22 October 2017

Costa Rica Bird Challenge: Day 1, part I (12 Oct 2017)

Raptors and Hummingbirds Shine in an Explosive Opening…
Following a brief 5am tea (no coffee for this traditional Englishman) and cookie, we hit the road from downtown San Jose (from the Hotel Aurola Holiday Inn) and headed up into the mountains on the edge of Poas Volcano. Once in the shadow of the volcano, we got straight into some montane species right off the bat, with a fleeting stop at Freddo Fresas, Poasito. The hummingbirds were the main attraction here, with a male Volcano Hummingbird appearing right on cue, competing for our attention with Lesser Violetears (formerly known as Green, before this was spliced into two species recently), Purple-throated Mountain-Gems, and Green-crowned Brilliant. A glowing male Flame-colored Tanager also lent some colour to proceedings. Another short search of some cloudforest led us to a perfectly positioned Hoffman's Two-toed Sloth
Another stop beside a stunning, thundering waterfall near the volcano brought us a rush of new species, with some stellar ones among them, such as local specialties like Golden-bellied Flycatcher and Sooty-faced Finch proving remarkably easy at this scenic spot. Better was yet to come though, as, after scoring a very tame Torrent Tyrannulet, an Ornate Hawk-Eagle circled above us in the blue skies overhead. An unexpected, and striking pre-breakfast bird, which made us forget our hunger for just a little while, before this majestic eagle drifted effortlessly out of view.
The next stop was also hummingbird related, but food-related too, as we tucked into a hearty breakfast of traditional Gallo Pinto, while surrounded by birds-mainly hummingbirds at the feeders that included the Coppery-headed Emerald, a country endemic (of which there are only six), and a regional endemic following a visit from one of the local White-bellied Mountain-Gems, a bird that made its lone appearance on this bird race during this breakfast at Cinchona, a bit of a legend amongst birders, and especially bird photographers. It was impossible not to also appreciate the conspicuous beauty of the visiting male Violet Sabrewings, a bold and delightfully common montane hummingbird species in Costa Rica. Silver-throated Tanagers also appeared at the fruit feeders, as did Costa Rica’s shamefully dowdy national bird, Clay-colored Thrush, an appalling choice (considering all the colour on offer among the avian community), in this megadiverse tropical country for this prestigious title.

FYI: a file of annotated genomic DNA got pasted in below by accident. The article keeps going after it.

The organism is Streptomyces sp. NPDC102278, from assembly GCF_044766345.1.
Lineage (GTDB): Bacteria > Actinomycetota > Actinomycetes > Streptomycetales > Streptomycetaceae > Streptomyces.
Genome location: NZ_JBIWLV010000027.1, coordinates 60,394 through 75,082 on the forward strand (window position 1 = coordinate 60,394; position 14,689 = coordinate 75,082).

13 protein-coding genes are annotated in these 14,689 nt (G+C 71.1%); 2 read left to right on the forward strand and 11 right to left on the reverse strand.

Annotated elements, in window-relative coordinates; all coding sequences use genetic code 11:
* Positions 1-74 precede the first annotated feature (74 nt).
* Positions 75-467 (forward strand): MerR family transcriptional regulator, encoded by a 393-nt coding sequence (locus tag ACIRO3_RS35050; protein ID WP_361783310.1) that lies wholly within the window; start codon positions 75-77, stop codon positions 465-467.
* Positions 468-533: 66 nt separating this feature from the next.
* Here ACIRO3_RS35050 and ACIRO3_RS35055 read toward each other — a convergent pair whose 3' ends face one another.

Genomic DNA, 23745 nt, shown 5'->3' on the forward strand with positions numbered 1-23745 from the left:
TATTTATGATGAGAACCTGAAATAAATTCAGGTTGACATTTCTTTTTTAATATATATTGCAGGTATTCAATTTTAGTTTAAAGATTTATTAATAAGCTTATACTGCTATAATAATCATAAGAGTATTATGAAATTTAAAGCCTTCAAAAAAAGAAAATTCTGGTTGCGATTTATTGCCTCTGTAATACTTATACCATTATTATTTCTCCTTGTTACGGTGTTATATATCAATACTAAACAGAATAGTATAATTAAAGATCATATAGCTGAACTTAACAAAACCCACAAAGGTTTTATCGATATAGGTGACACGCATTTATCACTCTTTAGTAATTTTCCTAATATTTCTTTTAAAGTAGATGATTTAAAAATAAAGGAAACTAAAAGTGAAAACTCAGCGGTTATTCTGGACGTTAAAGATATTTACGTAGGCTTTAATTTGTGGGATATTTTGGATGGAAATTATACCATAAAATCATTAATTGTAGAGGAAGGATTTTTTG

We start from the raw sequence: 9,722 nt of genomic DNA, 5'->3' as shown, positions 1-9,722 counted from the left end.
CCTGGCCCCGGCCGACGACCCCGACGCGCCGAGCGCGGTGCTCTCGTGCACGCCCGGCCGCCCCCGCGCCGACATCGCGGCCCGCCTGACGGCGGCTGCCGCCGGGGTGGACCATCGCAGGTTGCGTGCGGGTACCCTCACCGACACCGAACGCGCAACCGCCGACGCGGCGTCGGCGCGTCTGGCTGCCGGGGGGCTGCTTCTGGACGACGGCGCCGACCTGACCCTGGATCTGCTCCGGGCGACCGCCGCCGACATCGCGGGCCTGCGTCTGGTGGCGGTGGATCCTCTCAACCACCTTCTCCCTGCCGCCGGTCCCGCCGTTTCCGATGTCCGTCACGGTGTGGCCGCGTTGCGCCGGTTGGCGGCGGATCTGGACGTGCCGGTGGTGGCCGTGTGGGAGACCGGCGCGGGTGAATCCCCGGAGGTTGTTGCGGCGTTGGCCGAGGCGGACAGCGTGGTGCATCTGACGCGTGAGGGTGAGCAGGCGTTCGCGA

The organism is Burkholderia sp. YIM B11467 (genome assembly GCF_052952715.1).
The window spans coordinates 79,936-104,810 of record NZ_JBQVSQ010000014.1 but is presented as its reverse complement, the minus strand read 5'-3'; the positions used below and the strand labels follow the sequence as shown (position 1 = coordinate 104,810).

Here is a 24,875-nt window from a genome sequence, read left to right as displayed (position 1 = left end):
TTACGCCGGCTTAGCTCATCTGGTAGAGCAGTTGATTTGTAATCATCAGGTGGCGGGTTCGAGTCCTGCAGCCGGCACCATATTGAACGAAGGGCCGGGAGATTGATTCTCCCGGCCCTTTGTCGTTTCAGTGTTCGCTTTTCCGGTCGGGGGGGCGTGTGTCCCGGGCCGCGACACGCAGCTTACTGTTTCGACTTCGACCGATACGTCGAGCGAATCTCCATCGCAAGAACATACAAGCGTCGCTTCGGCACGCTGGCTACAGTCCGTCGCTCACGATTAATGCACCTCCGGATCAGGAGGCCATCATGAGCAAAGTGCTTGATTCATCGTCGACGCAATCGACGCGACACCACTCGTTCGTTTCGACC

Following an opening that largely centered around hummingbirds and feeders, we switched to some “real” birding with a visit to Virgen del Socorro, where its most emblematic species, the White Hawk appeared early and calmed nerves quickly. The deserted dirt road allowed us to walk both down and up the valley, steadily adding to our bird list for the day, which included species like Bay-headed Tanager, a couple of Scale-crested Pygmy-Tyrants, a dinky Black-headed Tody-Flycatcher, (akin to a dink frog with its incessant calling nature), a smashing Crimson-collared Tanager, and a steady stream of migratory American warblers (Black-and-white, Tennessee, Blackburnian, Yellow, Canada, Wilson’s, and Chestnut-sided Warblers), showing that they had made it safely through a particularly challenging storm and hurricane season this year, to reach their normal wintering/migratory stopovers in country. 
While not the rarest bird there, a very confiding Lineated Woodpecker found by team member Tim Appleton was my favourite bird of the site, and the photos probably show why…Remarkably, we had only reached the end of the morning at this point! A busy bird afternoon followed our arrival at our next staging point: Selva Verde Lodge. 
NOTE: This challenge was helped and supported by the tourism board of Costa Rica, and Futuropa, among many other contributors, and so I am including the hashtags here to help connect with these organisations:

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